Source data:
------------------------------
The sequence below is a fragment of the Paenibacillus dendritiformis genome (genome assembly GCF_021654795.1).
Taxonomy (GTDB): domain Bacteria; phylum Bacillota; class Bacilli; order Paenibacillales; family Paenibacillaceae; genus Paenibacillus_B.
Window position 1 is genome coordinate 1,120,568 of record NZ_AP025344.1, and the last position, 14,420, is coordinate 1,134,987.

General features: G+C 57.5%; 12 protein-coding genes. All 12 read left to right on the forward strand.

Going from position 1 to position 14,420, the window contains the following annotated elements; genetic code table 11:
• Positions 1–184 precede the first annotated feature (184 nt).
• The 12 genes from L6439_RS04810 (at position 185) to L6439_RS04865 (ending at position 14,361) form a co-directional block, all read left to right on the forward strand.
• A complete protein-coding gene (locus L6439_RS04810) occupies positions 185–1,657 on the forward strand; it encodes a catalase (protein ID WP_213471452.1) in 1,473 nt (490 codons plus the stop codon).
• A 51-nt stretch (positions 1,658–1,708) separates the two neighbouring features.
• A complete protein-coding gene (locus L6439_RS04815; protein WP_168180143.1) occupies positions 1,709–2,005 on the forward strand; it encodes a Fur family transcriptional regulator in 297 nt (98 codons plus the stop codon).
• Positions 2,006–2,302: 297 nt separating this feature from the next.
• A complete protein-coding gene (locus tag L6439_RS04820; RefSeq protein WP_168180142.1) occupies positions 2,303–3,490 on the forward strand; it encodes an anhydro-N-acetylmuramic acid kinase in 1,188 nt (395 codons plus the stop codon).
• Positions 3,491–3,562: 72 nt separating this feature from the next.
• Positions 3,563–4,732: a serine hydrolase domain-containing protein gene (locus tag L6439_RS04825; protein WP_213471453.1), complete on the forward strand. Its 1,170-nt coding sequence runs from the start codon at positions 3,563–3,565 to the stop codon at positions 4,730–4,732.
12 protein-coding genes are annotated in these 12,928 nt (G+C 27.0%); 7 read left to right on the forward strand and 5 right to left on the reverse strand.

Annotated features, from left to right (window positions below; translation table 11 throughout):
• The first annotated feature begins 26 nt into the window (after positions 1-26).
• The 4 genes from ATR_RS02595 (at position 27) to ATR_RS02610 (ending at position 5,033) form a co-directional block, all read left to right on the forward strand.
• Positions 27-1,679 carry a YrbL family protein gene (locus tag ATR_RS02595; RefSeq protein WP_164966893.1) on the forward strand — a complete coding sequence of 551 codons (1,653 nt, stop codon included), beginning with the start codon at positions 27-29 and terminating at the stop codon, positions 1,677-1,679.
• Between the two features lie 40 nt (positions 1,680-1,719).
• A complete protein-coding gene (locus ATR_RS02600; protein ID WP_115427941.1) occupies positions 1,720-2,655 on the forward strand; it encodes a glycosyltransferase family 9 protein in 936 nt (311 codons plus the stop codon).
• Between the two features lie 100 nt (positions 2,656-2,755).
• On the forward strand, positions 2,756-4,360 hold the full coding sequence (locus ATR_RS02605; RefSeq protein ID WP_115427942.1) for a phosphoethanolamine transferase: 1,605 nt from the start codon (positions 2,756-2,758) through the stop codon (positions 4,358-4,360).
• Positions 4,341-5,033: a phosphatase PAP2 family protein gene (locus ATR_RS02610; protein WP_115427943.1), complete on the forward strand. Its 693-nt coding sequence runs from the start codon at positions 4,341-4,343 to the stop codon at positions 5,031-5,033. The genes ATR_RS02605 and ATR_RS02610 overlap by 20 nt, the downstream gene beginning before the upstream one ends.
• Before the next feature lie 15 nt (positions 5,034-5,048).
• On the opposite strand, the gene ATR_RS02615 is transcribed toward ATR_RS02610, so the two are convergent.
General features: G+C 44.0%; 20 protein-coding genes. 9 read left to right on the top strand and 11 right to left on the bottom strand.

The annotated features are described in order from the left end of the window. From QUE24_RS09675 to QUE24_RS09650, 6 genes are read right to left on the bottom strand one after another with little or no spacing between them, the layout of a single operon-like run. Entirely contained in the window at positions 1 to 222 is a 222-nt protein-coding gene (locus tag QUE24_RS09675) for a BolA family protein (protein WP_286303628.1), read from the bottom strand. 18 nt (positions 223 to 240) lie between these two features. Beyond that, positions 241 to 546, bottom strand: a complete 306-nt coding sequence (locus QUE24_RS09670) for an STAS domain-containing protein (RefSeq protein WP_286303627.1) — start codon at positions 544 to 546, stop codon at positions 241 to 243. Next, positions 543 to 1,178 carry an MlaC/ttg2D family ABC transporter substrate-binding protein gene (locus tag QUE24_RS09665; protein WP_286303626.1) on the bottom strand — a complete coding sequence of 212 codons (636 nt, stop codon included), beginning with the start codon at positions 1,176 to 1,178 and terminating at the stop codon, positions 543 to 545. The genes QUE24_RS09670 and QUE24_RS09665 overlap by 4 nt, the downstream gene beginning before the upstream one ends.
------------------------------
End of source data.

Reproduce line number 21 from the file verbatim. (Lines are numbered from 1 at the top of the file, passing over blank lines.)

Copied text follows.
• A complete protein-coding gene (locus ATR_RS02600; protein ID WP_115427941.1) occupies positions 1,720-2,655 on the forward strand; it encodes a glycosyltransferase family 9 protein in 936 nt (311 codons plus the stop codon).